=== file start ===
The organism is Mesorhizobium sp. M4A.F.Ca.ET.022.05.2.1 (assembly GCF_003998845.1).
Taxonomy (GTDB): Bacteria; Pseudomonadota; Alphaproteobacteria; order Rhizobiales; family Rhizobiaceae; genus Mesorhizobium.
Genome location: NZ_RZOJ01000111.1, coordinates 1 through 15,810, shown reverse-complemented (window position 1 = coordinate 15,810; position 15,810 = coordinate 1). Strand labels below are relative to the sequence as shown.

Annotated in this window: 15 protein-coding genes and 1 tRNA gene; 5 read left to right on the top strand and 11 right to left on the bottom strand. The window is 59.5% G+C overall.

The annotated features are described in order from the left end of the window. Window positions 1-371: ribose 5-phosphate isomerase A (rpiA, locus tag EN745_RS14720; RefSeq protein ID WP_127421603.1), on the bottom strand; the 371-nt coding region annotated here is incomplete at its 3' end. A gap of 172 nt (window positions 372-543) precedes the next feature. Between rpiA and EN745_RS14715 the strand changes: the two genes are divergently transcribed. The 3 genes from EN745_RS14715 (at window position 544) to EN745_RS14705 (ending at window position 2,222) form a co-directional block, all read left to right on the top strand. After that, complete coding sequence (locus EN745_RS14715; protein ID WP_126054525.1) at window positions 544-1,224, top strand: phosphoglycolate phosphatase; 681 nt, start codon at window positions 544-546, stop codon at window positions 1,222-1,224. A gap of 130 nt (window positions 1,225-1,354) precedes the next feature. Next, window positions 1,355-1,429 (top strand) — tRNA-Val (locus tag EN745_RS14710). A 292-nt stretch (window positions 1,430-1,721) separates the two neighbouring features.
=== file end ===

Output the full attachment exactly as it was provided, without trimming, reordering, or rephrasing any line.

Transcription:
The organism is Mesorhizobium sp. M4A.F.Ca.ET.022.05.2.1 (assembly GCF_003998845.1).
Taxonomy (GTDB): Bacteria; Pseudomonadota; Alphaproteobacteria; order Rhizobiales; family Rhizobiaceae; genus Mesorhizobium.
Genome location: NZ_RZOJ01000111.1, coordinates 1 through 15,810, shown reverse-complemented (window position 1 = coordinate 15,810; position 15,810 = coordinate 1). Strand labels below are relative to the sequence as shown.

Annotated in this window: 15 protein-coding genes and 1 tRNA gene; 5 read left to right on the top strand and 11 right to left on the bottom strand. The window is 59.5% G+C overall.

The annotated features are described in order from the left end of the window. Window positions 1-371: ribose 5-phosphate isomerase A (rpiA, locus tag EN745_RS14720; RefSeq protein ID WP_127421603.1), on the bottom strand; the 371-nt coding region annotated here is incomplete at its 3' end. A gap of 172 nt (window positions 372-543) precedes the next feature. Between rpiA and EN745_RS14715 the strand changes: the two genes are divergently transcribed. The 3 genes from EN745_RS14715 (at window position 544) to EN745_RS14705 (ending at window position 2,222) form a co-directional block, all read left to right on the top strand. After that, complete coding sequence (locus EN745_RS14715; protein ID WP_126054525.1) at window positions 544-1,224, top strand: phosphoglycolate phosphatase; 681 nt, start codon at window positions 544-546, stop codon at window positions 1,222-1,224. A gap of 130 nt (window positions 1,225-1,354) precedes the next feature. Next, window positions 1,355-1,429 (top strand) — tRNA-Val (locus tag EN745_RS14710). A 292-nt stretch (window positions 1,430-1,721) separates the two neighbouring features.